Blazewrath Games by Amparo Ortiz
Blazewrath Games is the story of a teenager trying to fulfill her lifelong dream of playing a particular magical sport, now disillusioned when it turns out to have much more sinister origins but she has to play anyway.
I really like the sport centered in this book. It makes sense as something you could really play in human/dragon teams, and it’s suitable epic-feeling to make a major tournament of in a world with magic. I wish we’d gotten more of it, because, unfortunately, this book really didn’t click with me, I could never quite get into the style, but it has a lot of strengths and I want to highlight those for anyone who doesn’t have tastes identical to mine (so... most people).
It has an explanatory style which makes sure to clarify a lot of stuff that could be confusing when left as subtext. Often something will happen, the MC reacts, then they think about what just happened in a way that makes its importance explicit. The backstory of the world is really complicated and so it does help to clarify what's going on, but for me it repeatedly broke my immersion because it reinforced the fact that I'm not in that world and I don't know the backstory. I prefer stories which move on and assume I'll keep up. This explanatory style is clearly a deliberate choice from the author, and it's used consistently throughout the book, so if that's what you like then this is a pretty good version of it.
A lot of the action scenes feel like they’re written for people who don’t care about action scenes (or who don't need any help to picture them on their own). They’re written to convey vaguely what happened, and they do a great job of capturing the emotion behind them, but they only occasionally describe individual moves within the fights. I don't picture things in my head very well, so if I don't get a full description it feels like the scene didn't happen, but people who either don't need to "see" it or who can with just a little prompting will probably do fine. The big action scenes at the very end had more description than the earlier ones, but even there it skipped over a lot of details I would have liked.
I liked the second half a lot better than the first, at least in terms of style, because enough things had been explained by that point for the narration to relax and for the MC to no longer constantly stop to explain every thing to us. For anyone who likes that explanatory style, it’s still there, just every 5-10 pages instead of 1-2. The infodumps never quit though, even at the end there were places where the MC stopped to explain a major story element or over-explain the implications of what someone else just said.
Now for the aspects I didn’t like at all. I constantly felt jerked around as a reader. Because of the way backstory is handled, I’d be told something was important at the same time I learned it even was a factor in something. Occasionally there were “revelations” or epiphanies which were discarded as unimportant by the MC when she’d barely finished hyping how awesome they were. I felt like I was being dragged by someone solving a maze at top speed by running into all the walls until they got out. I never had a chance to figure out something myself, or to experience a slow revelation from clues earlier in the story. I just watched the MC race through the possibilities until the book ended. I don’t need to be led along, I enjoy some mystery, and I don’t normally mind being confused, but it felt like the story couldn’t decide between being clear and being mysterious, and the result was, for me at least, the worst of both worlds. It also manages to be a book about dragons which spends most of the book not having dragons in the major scenes. Even the training montage is largely centered on hand-to-hand fighting and intra-team drama instead of the dragons. That’s not all bad, but it meant that in addition to not feeling great about the story I also didn’t get much of what was, for me, the main draw to the story in the first place. I would feel misled if someone pitched this book to me as any version of “a worldwide competition of a sport with dragons”, because that’s only technically true. The focus is much more on the machinations behind the scenes which are affecting the games.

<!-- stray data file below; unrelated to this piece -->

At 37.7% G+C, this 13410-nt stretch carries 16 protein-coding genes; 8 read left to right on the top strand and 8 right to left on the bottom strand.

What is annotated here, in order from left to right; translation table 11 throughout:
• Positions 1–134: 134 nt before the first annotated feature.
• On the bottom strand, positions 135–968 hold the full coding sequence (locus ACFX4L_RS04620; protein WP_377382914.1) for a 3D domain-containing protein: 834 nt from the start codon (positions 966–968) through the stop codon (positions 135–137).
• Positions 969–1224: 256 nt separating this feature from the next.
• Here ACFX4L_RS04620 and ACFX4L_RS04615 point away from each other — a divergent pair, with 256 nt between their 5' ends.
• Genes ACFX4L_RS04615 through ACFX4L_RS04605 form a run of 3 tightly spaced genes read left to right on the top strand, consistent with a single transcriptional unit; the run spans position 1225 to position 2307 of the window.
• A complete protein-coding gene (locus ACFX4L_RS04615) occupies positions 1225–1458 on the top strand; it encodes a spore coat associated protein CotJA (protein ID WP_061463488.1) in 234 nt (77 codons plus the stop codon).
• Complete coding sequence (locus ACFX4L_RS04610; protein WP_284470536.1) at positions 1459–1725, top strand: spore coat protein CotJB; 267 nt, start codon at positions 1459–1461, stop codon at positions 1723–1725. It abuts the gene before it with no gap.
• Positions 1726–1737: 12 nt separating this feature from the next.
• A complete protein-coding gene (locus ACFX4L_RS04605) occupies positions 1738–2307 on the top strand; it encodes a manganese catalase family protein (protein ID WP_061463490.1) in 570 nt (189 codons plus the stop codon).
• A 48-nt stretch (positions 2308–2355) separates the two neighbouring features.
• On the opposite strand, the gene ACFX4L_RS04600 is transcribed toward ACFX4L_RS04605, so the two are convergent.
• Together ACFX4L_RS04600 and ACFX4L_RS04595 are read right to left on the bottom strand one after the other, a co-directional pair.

The ending was fine, it works, there was yet another revelation at the end in a way that explained some confusing things from earlier, but not enough to change my general opinion. If you're interested from what I've said then go for it, you might like it.
CW for child abuse (backstory), racism (microaggressions), ableism (minor, unexamined), sexism, kidnapping, child death, major character death, death.
Clear Your Shit Readathon 2020 prompt: Animal